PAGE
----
For investors in credit risk assets, this year of transition continues to hold unique opportunities. We believe the macro environment &mdash accelerated growth and subdued inflation &mdash will continue to be supportive of fundamentals across many credit asset classes, even as the Fed begins to withdraw liquidity from the markets. And with a more constructive outlook for corporate health, certain segments, such as high yield and bank loans, could offer a level of income and return that is very attractive on a risk-adjusted basis relative to fundamentals in an environment where defaults remain at historical lows. Given valuations and the focus on how data will evolve, we do not expect returns to be evenly generated over 2014, so agile teams that can take advantage of ebbs and flows in the market should benefit investors.

We also believe selective screening of companies will be a stronger driver of performance this year, as changes in corporate financial policies at the individual firm level could have a material impact on issuer and security level valuations. IFI is well positioned to help investors with this analysis with the help of our experienced credit research team of professionals, who have weathered many different economic cycles while working together for more than a decade. In the process, they've created a rigorous and exhaustive proprietary bottom-up fundamental credit analysis framework to help monitor companies, minimize issuer credit risk and find opportunities for clients.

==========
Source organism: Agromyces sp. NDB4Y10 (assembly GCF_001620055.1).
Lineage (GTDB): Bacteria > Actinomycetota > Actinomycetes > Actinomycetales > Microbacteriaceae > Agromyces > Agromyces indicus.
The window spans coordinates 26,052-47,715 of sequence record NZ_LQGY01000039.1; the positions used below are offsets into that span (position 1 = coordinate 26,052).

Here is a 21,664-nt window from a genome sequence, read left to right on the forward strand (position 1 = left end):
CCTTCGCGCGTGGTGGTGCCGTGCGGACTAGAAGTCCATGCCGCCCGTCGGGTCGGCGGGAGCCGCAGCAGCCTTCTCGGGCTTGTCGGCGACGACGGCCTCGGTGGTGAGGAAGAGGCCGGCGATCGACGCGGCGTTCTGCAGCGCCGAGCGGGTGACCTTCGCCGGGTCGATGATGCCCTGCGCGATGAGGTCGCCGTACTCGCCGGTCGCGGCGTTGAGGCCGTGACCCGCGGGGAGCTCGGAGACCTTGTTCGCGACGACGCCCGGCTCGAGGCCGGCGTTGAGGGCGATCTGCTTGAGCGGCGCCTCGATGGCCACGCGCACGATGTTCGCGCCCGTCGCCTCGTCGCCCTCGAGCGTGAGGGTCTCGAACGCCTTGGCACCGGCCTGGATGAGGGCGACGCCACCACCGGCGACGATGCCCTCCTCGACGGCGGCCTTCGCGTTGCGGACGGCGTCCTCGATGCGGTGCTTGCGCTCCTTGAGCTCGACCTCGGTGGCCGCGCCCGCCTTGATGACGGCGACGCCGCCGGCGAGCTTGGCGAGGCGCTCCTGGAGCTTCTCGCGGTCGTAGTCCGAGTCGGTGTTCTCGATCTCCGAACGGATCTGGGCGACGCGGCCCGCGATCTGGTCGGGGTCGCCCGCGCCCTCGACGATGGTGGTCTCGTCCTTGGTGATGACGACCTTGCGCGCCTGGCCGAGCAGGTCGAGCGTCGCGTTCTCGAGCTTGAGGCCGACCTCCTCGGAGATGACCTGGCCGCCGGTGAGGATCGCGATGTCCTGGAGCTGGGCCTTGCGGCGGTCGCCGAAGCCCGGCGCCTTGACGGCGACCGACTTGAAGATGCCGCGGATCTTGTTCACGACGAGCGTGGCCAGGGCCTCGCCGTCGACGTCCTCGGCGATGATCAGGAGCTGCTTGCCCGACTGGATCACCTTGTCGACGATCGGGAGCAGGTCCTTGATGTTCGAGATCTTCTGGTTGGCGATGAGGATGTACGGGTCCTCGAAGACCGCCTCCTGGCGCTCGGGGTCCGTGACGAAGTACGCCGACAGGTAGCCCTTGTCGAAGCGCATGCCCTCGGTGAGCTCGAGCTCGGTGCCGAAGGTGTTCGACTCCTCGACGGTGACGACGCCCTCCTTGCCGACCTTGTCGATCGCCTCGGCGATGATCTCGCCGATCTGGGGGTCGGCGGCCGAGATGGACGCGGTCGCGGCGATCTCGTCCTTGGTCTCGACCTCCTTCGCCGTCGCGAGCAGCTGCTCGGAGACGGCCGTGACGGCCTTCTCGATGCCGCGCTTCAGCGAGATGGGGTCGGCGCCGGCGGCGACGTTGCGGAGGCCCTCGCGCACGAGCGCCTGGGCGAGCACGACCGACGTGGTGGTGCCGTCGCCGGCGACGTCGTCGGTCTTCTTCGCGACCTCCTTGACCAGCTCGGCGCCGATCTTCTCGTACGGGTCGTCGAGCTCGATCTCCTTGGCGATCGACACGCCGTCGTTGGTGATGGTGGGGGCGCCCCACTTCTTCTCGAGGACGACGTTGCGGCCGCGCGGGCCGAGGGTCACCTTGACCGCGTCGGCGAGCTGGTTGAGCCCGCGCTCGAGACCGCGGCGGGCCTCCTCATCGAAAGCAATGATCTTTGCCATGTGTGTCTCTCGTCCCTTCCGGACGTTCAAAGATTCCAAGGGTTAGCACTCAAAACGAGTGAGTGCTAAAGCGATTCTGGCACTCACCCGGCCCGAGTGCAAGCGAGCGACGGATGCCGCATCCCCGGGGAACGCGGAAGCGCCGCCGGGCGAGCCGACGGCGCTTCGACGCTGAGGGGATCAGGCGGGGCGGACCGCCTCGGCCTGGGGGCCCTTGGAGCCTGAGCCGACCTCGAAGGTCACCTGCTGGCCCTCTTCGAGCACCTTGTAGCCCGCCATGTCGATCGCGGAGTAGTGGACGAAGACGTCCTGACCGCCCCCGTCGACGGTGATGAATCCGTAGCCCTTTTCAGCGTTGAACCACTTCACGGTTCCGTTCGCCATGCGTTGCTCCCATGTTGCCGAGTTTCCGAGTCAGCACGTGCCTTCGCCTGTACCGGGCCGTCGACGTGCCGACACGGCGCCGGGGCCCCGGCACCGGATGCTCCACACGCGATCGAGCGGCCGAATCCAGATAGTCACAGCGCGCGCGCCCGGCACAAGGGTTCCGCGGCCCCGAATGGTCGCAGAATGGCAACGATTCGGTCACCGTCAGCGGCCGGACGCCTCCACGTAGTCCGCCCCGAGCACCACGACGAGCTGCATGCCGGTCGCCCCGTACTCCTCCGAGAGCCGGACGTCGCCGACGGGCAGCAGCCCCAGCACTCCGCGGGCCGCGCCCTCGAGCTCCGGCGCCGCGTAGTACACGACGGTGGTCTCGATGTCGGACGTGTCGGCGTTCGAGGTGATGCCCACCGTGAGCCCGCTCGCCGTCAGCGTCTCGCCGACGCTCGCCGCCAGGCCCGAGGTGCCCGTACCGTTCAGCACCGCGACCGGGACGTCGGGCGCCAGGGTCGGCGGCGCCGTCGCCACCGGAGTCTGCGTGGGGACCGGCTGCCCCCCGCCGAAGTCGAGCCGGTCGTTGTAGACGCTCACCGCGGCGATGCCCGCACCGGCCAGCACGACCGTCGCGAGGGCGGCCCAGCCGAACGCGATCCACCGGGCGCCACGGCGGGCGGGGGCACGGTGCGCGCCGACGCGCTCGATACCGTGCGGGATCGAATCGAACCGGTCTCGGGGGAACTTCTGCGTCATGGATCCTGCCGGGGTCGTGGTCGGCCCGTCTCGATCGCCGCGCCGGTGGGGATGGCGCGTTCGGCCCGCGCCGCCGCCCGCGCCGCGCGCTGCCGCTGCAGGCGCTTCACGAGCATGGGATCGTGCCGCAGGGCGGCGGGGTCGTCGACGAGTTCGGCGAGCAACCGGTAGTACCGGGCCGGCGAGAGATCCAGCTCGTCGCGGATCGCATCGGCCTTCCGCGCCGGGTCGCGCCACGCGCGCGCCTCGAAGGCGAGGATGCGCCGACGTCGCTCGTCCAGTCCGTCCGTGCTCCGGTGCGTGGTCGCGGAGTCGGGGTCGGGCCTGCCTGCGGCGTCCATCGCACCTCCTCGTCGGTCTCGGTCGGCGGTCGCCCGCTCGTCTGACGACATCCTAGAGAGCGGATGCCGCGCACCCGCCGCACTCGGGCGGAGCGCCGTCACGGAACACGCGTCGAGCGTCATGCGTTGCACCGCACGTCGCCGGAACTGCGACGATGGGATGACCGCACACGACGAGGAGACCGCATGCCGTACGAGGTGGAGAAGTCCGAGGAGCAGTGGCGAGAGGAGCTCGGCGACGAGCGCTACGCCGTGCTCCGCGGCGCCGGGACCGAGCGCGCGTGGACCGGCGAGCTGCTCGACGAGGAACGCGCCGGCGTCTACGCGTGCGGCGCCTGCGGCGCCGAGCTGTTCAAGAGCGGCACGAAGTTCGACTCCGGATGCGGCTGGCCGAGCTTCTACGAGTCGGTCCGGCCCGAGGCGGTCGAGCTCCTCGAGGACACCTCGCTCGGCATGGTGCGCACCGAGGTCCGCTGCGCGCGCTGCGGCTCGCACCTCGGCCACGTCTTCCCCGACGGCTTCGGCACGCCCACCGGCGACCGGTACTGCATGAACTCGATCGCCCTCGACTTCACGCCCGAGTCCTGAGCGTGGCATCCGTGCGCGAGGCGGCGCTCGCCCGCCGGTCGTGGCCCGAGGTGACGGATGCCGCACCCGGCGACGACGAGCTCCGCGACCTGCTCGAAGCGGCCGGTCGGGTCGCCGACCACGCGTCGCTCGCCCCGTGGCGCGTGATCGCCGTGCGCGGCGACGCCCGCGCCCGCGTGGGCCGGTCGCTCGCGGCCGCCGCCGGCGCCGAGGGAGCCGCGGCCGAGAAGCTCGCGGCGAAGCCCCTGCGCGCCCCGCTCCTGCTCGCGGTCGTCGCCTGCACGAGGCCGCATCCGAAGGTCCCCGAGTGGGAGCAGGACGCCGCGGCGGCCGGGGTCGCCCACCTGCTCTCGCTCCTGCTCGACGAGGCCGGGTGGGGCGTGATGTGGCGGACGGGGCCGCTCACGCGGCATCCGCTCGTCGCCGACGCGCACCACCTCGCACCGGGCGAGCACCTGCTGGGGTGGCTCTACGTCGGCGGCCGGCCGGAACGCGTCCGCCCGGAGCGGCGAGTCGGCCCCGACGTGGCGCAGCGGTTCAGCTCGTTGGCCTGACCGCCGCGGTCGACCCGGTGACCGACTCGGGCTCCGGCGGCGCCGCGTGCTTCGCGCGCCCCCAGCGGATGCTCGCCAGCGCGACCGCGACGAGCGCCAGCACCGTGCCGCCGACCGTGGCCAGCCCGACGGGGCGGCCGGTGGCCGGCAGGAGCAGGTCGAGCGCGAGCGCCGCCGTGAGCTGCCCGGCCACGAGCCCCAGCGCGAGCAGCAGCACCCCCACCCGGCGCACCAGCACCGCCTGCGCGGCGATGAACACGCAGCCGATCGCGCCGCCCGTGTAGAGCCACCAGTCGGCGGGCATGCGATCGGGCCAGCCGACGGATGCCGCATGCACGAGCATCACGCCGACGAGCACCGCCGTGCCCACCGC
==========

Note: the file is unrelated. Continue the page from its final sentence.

1 The interest coverage ratio is used to determine how easily a company can pay interest expenses on outstanding debt. The ratio is calculated by dividing a company's earnings before interest and taxes (EBIT) by the company's interest expenses for the same period.

About risk

Common stocks do not assure dividend payments. Dividends are paid only when declared by an issuer's board of directors and the amount of any dividend may vary over time.

In general, stock values fluctuate, sometimes widely, in response to activities specific to the company as well as general market, economic and political conditions.

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Capital Expenditure are incurred when a business spends money either to buy fixed assets or to add to the value of an existing fixed asset with a useful life extending beyond the taxable year.


The S&P 500® Index is an unmanaged index considered representative of the US stock market. An investment cannot be made directly into an index.

The Barclays Capital Aggregate Bond Index is a broad base index, often used to represent investment grade bonds being traded in United States. An investment cannot be made directly into an index.